C/2019 Y4 (ATLAS): The Brightest Comet In Decades? How, Where and When To See It in 2020?
A newly discovered Comet C/2019 Y4 (ATLAS) is getting brighter and may become the brightest comet visible in the night sky of the last two decades. Read on to find out when and where to look for it and what to expect.
What we know about Comet C/2019 Y4 (ATLAS)
Comet C/2019 Y4 (ATLAS) was discovered on December 28, 2019, by astronomers at the Asteroid Terrestrial-impact Last Alert System (ATLAS) in Hawaii. At that moment, the 19th magnitude comet was 100 times dimmer than the faintest stars visible through a backyard telescope. However, since its discovery, the comet has brightened rapidly from magnitude 19 to magnitude 8, which is a 4000-fold increase. This rapid and significant increase in brightness makes astronomers believe that very soon C/2019 Y4 (ATLAS) will become the brightest comet of the last two decades.
Right now Comet ATLAS is racing toward the inner solar system and is shining at a magnitude of 7,9. It is not bright enough to be seen to the naked eye but can be easily viewed through binoculars and small telescopes.
Will C/2019 Y4 (ATLAS) be visible to the naked eye?
Comet ATLAS continues to brighten much faster than expected. Astronomers predict that in May 2020 the comet will reach a visible magnitude of about 2+ which will make it very easy to see the object with the unaided eye even from cities. If predictions are correct, C/2019 Y4 will become the brightest object in the night sky after the Moon. The comet could grow as bright as Venus.
The comet will make its closest approach to Earth on May 23, 2020. It will be located at a distance of 116.8 million km from our planet. On May 31, C/2019 Y4 will reach perihelion (closest point to the Sun) at a distance of 37.7 million km from the Sun inside the orbit of Mercury. At perihelion, it will be in the constellation of Taurus 12 degrees from the Sun.
Nevertheless, the tricky nature of comets can prevent skywatchers from viewing the exceptionally bright comet in the night sky. The point is that C/2019 Y4 may fizzle out before anyone can see it. As the comet approaches the Sun, it can repel the portion of ice that makes up its core. Thus, the comet can be completely destroyed before becoming bright enough to be observed. If Сomet ATLAS keeps its shape while approaching the Sun, we will witness an amazing celestial show. All we can do now is just wait and see.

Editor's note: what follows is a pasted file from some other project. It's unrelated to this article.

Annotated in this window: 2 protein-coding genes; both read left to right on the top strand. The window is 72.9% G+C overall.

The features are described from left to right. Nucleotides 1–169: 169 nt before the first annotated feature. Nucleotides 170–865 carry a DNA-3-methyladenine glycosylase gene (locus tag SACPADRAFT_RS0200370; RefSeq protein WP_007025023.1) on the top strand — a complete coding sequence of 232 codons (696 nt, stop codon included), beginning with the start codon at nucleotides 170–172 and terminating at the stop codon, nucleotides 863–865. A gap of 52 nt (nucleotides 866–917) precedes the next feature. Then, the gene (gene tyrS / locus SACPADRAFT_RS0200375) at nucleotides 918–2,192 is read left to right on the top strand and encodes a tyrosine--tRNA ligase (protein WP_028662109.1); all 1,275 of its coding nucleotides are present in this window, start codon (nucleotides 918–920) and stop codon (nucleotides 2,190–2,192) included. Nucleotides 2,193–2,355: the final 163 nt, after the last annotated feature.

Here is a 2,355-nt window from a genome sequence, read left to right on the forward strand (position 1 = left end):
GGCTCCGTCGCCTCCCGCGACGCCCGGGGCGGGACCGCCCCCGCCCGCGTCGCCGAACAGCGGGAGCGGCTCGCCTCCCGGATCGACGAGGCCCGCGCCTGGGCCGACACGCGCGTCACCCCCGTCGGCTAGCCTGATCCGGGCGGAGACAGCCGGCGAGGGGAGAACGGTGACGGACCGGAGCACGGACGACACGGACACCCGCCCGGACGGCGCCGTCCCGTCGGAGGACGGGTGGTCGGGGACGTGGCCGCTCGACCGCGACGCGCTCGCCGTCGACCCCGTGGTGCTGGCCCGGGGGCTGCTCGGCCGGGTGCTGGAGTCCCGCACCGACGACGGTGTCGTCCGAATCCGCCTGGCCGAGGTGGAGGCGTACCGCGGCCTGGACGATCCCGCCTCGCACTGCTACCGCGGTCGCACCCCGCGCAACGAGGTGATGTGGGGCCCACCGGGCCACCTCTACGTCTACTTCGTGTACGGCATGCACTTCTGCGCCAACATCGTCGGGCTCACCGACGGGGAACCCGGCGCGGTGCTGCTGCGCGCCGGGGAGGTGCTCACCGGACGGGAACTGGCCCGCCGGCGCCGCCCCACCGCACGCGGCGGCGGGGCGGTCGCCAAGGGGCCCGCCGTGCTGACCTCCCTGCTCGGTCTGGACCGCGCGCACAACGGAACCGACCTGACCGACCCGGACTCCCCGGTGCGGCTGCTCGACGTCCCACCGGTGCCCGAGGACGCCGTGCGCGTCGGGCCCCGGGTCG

How and where to see Comet ATLAS in April 2020
You can find the C/2019 Y4 (ATLAS), identify its position in the sky and track the comet’s movement in the stargazing app Star Walk 2. Use the search to find the comet and make sure that your current location is set in the app settings. Not to miss the comet ATLAS in 2020, turn on Star Walk 2 notifications.
C/2019 Y4 is now near the orbit of Mars on its way toward the inner solar system. Throughout April and until mid-May, Comet ATLAS will be in the constellation of Camelopardalis (Giraffe). You can see the comet through binoculars. It is now well placed for observation all night long and looks like a bright, conspicuous hazy dot. If the brightness of C/2019 Y4 increases according to all predictions, it might become faintly visible to the unaided eye under dark sky conditions by mid or late April.
Observers in the Northern Hemisphere have better chances to view the comet, as it will be circumpolar and always remain above the horizon for them.
Updated April 14, 2020: C/2019 Y4 ATLAS Disintegrated
Recent observations of C/2019 Y4 (ATLAS) have revealed that the comet has disintegrated before reaching perihelion. This means that it won’t be visible from Earth with the naked eye in May 2020 and won’t become the brightest comet in decades, as astronomers suggested.
Comet’s fading in brightness has been noticed by observers in the last few days after it reached magnitude 8. Then a possible disintegration of C/2019 Y4 (ATLAS) was reported. All became clear on April 12, 2020, when the Virtual Telescope Project published an image of Comet ATLAS confirming that “the comet really experienced a breakup event”. After the announcement of the possible comet disintegration, the Virtual Telescope Project imaged the comet every night. The image taken on the night of April 11, 2020, shows that the comet’s nucleus has disintegrated into several fragments. The promised stunning naked-eye show will not take place.
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